Moved by Love

Like many around the world, I’ve listened to heart-wrenching NPR and BBC accounts of the suffering, death and sorrow in India caused by COVID.  When the Facebook message below popped up on my Facebook feed, I was heartened and deeply moved by Maher’s loving response to a dire humanitarian crisis.   The most recently initiated acts of love include a quarantine center, short stay care for vulnerable children and adults affected by COVID, as well as food, clothing, masks, sanitizer, transportation and counseling.

Maher offers Care in Times of Quarantine . . .

A Simple Choice

India has been grappling with COVID challenges since the day in March 2020 when an immediate lockdown was adopted to stop the initial spread of the disease. Maher has been walking with the nation’s vulnerable throughout this difficult time.  At Maher, the decision to offer aid is straightforward.  The organization sees a need and addresses it to the best of their ability without hesitation.

Maher’s Humanity Kitchen

In March 2020, Sr. Lucy Kurien, founder and director of Maher which means “Mother’s Home” in India, watched as hundreds of people began passing Maher’s gate.   They looked hungry, worn and frightened.  Without hesitation, she dialed Maher’s National Center and ordered 500 meals prepared.  And, so with a single phone call and lots of meal preparation, Maher’s Humanity Kitchen was born.  Between March and May, Maher’s kitchen would provide 30,000 meals to displaced workers returning on foot to their home villages.  The non-governmental organization founded in 1997 would do this while caring for the 1,500 women, children and men living in the community.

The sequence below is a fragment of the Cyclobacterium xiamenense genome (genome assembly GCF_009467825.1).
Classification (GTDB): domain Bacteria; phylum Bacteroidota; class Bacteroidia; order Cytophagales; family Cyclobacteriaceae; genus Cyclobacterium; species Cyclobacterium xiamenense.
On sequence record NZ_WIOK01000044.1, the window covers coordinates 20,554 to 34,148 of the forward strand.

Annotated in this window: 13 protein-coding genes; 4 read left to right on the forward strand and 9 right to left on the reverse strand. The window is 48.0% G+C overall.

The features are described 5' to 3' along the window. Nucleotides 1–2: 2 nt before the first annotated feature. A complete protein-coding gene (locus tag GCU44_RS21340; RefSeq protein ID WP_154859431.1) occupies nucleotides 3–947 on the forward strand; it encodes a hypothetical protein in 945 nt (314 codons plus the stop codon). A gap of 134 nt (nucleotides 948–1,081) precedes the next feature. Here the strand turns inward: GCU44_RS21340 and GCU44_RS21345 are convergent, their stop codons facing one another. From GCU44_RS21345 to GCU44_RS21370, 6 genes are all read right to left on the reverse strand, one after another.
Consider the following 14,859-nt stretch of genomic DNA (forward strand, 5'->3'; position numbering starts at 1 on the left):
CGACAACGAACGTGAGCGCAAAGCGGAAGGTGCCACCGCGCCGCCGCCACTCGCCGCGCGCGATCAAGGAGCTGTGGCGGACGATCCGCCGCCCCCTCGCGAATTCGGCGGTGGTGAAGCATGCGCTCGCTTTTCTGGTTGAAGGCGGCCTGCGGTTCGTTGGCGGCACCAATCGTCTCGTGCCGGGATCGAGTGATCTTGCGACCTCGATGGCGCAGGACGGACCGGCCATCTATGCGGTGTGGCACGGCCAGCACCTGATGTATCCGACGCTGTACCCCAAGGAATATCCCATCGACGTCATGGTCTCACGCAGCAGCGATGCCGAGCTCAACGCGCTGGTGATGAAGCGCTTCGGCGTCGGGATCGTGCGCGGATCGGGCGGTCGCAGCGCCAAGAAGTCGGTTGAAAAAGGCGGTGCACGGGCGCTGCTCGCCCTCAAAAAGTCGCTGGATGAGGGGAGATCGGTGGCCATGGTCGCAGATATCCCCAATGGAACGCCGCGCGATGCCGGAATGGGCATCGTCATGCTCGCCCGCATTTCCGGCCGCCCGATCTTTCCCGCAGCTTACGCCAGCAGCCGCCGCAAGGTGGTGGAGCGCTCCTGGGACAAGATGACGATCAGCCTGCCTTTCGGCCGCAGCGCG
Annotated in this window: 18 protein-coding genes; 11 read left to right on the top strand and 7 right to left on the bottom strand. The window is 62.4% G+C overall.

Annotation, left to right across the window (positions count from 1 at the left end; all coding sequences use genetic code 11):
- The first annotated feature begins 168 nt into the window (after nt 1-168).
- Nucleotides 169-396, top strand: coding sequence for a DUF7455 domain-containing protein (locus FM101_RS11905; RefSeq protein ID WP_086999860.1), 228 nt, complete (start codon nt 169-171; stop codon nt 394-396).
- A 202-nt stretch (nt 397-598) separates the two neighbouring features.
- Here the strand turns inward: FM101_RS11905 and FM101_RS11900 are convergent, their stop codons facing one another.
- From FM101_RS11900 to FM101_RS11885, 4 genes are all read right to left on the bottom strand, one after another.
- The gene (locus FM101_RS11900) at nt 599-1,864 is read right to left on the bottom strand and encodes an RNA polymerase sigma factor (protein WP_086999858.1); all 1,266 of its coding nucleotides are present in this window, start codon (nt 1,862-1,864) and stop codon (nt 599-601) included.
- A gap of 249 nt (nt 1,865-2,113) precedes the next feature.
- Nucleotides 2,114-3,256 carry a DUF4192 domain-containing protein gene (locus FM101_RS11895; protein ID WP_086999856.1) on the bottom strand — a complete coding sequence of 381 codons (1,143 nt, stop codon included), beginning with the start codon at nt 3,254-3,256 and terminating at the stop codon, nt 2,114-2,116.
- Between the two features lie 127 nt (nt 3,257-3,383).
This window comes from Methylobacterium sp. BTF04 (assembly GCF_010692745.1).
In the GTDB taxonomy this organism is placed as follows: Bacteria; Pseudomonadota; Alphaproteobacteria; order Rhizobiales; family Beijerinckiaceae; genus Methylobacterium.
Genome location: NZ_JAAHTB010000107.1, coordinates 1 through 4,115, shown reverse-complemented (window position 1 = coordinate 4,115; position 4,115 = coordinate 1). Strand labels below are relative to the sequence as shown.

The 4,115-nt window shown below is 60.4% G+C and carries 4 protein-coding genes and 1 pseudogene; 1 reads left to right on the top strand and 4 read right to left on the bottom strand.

Sustaining Workers Returning on Foot to their Home Villages . . .

Rations

Shortly after that, Maher identified and responded to the food insecurity of the suddenly unemployed workers by expanding its ration program to 50,000 individuals with the realistic expectation the program would continue until people were able to return to work.

Mobile Food Delivery
Rations offer Food Security

Masks, Sanitizer, Tarps, & Blankets

The organization’s production unit quickly shifted to making masks for local distribution.  Approximately 10,000 masks were distributed along with hand sanitizer and information on their use before the current situation.  Social distancing is far more challenging in a country with 1.4 billion people that occupies about one-third of the land mass of the United States.

Maher’s Production Unit Stitches Masks Appropriate for 100-degree Heat . . .

During the monsoon, plastic tarps were delivered to shelter neighbors in need from the elements. Diwali marked the annual food and blanket distribution to Maher’s vulnerable neighbors. 

Rapid Response to Growing Needs

Maher Opens First Home in Kolkata in Jan. 2021 . . .

In the midst of a pandemic that has lasted longer than most of us ever imagined and caused an uptick in family violence and poverty, Maher stepped up and carefully opened four homes in three Indian states.  Since the pandemic began, Maher has welcomed 249 women, 63 men and 111 children. For Maher staff opening homes, that can mean everything from clearing the property of snakes to dealing with administrative requirements all while welcoming the neediest, and often outcast, in the community.

Weddings, Births, Memorials

Celebrations Keep the Community Strong . . .

Even in the time of COVID, life in Maher’s 54 homes goes on.  So far during the pandemic, eight socially-distanced weddings were celebrated and ten babies were born. Two more are expected later this month.  Recently, when a beloved Maher volunteer died suddenly, an international Memorial Service was conducted on Facebook Live to allow the community and friends everywhere to grieve.

Academic & Values Education

Homeschooling, which can be a challenge for families everywhere, was initiated for all of Maher’s 1,000 children of school age.  Computers were donated by companies to aid the effort, yet even so maintaining the interest of so many children who are the first in their families to attend school has been a challenge.